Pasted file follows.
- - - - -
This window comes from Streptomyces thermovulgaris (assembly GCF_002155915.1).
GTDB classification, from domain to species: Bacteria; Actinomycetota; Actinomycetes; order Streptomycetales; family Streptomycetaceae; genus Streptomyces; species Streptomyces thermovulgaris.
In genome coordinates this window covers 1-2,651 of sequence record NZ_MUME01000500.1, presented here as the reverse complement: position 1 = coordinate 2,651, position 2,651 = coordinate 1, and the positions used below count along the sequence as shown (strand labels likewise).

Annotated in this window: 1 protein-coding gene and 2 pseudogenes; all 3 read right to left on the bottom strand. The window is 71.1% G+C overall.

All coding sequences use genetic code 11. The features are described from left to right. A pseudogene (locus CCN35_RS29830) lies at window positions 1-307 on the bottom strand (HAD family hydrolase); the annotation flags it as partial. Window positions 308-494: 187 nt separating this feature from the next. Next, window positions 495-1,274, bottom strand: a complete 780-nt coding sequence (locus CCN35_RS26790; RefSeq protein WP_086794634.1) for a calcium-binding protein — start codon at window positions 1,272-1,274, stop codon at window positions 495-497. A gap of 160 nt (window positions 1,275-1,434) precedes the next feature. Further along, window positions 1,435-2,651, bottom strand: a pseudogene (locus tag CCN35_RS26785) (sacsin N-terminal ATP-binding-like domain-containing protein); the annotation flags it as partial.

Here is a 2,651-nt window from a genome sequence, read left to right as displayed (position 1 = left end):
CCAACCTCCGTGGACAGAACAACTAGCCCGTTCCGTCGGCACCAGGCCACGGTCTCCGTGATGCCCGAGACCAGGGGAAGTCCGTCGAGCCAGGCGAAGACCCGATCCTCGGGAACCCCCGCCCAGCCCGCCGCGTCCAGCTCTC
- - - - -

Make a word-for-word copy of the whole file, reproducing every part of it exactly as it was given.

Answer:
This window comes from Streptomyces thermovulgaris (assembly GCF_002155915.1).
GTDB classification, from domain to species: Bacteria; Actinomycetota; Actinomycetes; order Streptomycetales; family Streptomycetaceae; genus Streptomyces; species Streptomyces thermovulgaris.
In genome coordinates this window covers 1-2,651 of sequence record NZ_MUME01000500.1, presented here as the reverse complement: position 1 = coordinate 2,651, position 2,651 = coordinate 1, and the positions used below count along the sequence as shown (strand labels likewise).

Annotated in this window: 1 protein-coding gene and 2 pseudogenes; all 3 read right to left on the bottom strand. The window is 71.1% G+C overall.

All coding sequences use genetic code 11. The features are described from left to right. A pseudogene (locus CCN35_RS29830) lies at window positions 1-307 on the bottom strand (HAD family hydrolase); the annotation flags it as partial. Window positions 308-494: 187 nt separating this feature from the next. Next, window positions 495-1,274, bottom strand: a complete 780-nt coding sequence (locus CCN35_RS26790; RefSeq protein WP_086794634.1) for a calcium-binding protein — start codon at window positions 1,272-1,274, stop codon at window positions 495-497. A gap of 160 nt (window positions 1,275-1,434) precedes the next feature. Further along, window positions 1,435-2,651, bottom strand: a pseudogene (locus tag CCN35_RS26785) (sacsin N-terminal ATP-binding-like domain-containing protein); the annotation flags it as partial.

Here is a 2,651-nt window from a genome sequence, read left to right as displayed (position 1 = left end):
CCAACCTCCGTGGACAGAACAACTAGCCCGTTCCGTCGGCACCAGGCCACGGTCTCCGTGATGCCCGAGACCAGGGGAAGTCCGTCGAGCCAGGCGAAGACCCGATCCTCGGGAACCCCCGCCCAGCCCGCCGCGTCCAGCTCTC